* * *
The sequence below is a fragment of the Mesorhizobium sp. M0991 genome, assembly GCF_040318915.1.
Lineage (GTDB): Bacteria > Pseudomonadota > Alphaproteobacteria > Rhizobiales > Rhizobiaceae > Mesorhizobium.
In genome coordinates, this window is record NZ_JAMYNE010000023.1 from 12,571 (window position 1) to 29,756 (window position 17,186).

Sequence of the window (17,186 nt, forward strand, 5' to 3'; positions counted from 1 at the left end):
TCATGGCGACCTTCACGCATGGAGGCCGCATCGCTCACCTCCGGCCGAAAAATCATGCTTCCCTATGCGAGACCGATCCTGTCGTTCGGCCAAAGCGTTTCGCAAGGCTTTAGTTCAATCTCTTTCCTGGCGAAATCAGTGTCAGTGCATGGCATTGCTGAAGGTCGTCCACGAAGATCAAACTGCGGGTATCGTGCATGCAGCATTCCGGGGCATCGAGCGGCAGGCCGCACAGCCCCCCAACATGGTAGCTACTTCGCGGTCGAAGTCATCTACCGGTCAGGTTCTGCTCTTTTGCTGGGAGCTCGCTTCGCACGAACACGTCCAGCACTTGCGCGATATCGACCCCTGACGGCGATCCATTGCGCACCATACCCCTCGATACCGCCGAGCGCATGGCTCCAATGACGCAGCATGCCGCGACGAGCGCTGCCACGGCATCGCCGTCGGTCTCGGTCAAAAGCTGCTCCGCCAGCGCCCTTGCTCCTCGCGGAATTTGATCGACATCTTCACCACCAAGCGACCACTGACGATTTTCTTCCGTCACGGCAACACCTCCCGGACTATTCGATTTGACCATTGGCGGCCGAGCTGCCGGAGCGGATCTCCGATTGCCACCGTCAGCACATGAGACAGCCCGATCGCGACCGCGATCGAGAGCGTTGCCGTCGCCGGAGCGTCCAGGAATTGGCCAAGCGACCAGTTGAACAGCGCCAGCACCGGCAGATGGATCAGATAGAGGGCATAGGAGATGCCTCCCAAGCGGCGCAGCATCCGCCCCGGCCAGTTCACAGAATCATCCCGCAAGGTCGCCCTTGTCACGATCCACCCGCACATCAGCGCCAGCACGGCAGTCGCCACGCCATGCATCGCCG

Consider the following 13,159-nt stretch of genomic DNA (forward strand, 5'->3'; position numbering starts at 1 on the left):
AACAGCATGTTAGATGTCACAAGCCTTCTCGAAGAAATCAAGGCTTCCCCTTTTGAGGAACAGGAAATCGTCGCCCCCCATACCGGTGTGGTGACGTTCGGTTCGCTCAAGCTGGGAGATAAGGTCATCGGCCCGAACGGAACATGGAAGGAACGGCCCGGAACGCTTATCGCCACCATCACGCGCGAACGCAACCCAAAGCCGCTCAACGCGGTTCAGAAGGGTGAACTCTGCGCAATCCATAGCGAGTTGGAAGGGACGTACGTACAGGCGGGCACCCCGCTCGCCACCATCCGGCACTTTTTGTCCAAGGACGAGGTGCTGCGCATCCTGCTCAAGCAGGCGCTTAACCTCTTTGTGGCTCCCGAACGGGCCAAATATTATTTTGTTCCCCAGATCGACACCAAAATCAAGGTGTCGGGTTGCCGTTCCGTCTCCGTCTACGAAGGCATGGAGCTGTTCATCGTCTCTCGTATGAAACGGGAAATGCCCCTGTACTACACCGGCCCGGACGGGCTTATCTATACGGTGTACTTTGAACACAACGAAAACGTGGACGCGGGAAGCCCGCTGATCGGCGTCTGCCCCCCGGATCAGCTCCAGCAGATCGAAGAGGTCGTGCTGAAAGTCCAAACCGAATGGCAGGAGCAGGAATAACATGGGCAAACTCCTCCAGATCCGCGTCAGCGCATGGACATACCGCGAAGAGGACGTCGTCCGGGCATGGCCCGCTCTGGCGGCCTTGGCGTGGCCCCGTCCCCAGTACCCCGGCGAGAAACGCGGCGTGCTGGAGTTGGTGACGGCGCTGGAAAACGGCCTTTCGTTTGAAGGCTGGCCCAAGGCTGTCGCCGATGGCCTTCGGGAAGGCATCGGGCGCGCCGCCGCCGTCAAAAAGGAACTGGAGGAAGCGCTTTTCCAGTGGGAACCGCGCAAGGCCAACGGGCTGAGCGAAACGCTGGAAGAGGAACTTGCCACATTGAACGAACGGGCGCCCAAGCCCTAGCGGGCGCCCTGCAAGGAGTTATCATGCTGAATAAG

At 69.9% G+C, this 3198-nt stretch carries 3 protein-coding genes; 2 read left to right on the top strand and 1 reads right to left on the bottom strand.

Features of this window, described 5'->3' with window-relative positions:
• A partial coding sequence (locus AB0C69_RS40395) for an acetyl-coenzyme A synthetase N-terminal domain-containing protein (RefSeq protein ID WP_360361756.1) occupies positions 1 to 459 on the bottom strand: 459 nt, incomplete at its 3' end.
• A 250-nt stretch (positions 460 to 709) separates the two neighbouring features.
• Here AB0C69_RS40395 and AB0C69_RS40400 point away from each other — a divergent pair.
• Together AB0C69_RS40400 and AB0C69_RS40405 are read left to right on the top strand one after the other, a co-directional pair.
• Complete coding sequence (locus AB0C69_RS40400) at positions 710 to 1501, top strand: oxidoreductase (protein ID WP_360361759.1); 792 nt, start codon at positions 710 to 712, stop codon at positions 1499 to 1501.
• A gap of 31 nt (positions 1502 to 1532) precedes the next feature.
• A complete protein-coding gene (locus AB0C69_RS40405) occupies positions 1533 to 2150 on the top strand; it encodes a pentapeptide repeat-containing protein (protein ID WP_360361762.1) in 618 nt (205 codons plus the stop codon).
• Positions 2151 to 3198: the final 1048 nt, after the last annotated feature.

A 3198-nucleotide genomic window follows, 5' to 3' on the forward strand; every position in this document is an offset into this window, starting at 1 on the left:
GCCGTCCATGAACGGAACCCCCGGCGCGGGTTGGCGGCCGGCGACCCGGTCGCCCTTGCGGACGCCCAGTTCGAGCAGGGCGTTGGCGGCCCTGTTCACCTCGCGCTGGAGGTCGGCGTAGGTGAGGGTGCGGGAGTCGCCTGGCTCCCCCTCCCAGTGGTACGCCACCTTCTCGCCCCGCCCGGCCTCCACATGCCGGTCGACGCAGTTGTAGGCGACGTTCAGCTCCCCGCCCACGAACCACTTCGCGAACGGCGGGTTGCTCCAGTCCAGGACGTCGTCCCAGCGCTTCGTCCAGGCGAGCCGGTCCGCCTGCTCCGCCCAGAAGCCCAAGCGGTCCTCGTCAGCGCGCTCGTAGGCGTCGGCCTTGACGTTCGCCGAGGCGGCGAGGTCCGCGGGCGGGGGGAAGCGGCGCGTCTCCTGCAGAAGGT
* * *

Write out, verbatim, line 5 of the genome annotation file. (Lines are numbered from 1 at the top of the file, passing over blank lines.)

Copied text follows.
TCATGGCGACCTTCACGCATGGAGGCCGCATCGCTCACCTCCGGCCGAAAAATCATGCTTCCCTATGCGAGACCGATCCTGTCGTTCGGCCAAAGCGTTTCGCAAGGCTTTAGTTCAATCTCTTTCCTGGCGAAATCAGTGTCAGTGCATGGCATTGCTGAAGGTCGTCCACGAAGATCAAACTGCGGGTATCGTGCATGCAGCATTCCGGGGCATCGAGCGGCAGGCCGCACAGCCCCCCAACATGGTAGCTACTTCGCGGTCGAAGTCATCTACCGGTCAGGTTCTGCTCTTTTGCTGGGAGCTCGCTTCGCACGAACACGTCCAGCACTTGCGCGATATCGACCCCTGACGGCGATCCATTGCGCACCATACCCCTCGATACCGCCGAGCGCATGGCTCCAATGACGCAGCATGCCGCGACGAGCGCTGCCACGGCATCGCCGTCGGTCTCGGTCAAAAGCTGCTCCGCCAGCGCCCTTGCTCCTCGCGGAATTTGATCGACATCTTCACCACCAAGCGACCACTGACGATTTTCTTCCGTCACGGCAACACCTCCCGGACTATTCGATTTGACCATTGGCGGCCGAGCTGCCGGAGCGGATCTCCGATTGCCACCGTCAGCACATGAGACAGCCCGATCGCGACCGCGATCGAGAGCGTTGCCGTCGCCGGAGCGTCCAGGAATTGGCCAAGCGACCAGTTGAACAGCGCCAGCACCGGCAGATGGATCAGATAGAGGGCATAGGAGATGCCTCCCAAGCGGCGCAGCATCCGCCCCGGCCAGTTCACAGAATCATCCCGCAAGGTCGCCCTTGTCACGATCCACCCGCACATCAGCGCCAGCACGGCAGTCGCCACGCCATGCATCGCCG